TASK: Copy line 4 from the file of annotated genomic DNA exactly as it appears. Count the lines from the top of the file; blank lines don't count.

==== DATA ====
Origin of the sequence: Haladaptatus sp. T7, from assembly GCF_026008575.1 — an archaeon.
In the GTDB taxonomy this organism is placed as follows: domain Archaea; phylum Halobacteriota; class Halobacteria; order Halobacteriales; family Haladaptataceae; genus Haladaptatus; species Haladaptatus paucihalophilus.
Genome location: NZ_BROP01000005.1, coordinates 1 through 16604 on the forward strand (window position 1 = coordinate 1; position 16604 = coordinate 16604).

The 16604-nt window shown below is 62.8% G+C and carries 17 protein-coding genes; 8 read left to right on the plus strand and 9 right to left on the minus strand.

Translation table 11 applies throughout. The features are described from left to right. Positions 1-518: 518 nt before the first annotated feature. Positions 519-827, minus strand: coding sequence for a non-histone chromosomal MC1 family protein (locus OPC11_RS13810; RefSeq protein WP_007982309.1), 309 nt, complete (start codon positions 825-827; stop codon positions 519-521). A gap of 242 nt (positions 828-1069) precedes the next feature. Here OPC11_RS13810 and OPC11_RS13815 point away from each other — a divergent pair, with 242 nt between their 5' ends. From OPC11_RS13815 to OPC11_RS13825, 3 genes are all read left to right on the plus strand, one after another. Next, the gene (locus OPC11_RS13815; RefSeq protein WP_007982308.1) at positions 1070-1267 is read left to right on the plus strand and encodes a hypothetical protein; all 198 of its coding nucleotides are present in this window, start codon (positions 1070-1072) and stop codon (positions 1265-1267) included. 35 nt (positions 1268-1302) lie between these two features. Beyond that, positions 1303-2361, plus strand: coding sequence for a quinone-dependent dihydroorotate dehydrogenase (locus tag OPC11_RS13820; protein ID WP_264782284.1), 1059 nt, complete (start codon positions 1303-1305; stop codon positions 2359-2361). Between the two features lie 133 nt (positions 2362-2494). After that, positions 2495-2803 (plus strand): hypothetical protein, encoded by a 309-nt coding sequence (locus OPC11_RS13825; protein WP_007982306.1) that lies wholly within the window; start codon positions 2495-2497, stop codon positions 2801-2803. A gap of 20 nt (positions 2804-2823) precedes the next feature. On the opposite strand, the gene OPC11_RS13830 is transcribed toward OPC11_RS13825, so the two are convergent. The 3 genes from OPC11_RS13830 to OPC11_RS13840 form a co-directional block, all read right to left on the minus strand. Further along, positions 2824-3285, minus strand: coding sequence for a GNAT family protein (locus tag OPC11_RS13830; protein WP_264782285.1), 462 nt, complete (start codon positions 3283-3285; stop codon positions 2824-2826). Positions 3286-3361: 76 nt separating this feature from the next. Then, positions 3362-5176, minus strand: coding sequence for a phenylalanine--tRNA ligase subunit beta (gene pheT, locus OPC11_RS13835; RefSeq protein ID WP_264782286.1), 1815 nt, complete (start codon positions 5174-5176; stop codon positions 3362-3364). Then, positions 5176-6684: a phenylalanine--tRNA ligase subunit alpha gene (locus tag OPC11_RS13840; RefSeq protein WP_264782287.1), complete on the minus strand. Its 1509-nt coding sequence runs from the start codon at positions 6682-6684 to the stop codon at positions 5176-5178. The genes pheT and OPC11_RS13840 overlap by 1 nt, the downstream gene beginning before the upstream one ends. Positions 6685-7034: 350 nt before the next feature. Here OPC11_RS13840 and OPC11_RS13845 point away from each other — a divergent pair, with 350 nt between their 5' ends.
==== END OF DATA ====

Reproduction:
The 16604-nt window shown below is 62.8% G+C and carries 17 protein-coding genes; 8 read left to right on the plus strand and 9 right to left on the minus strand.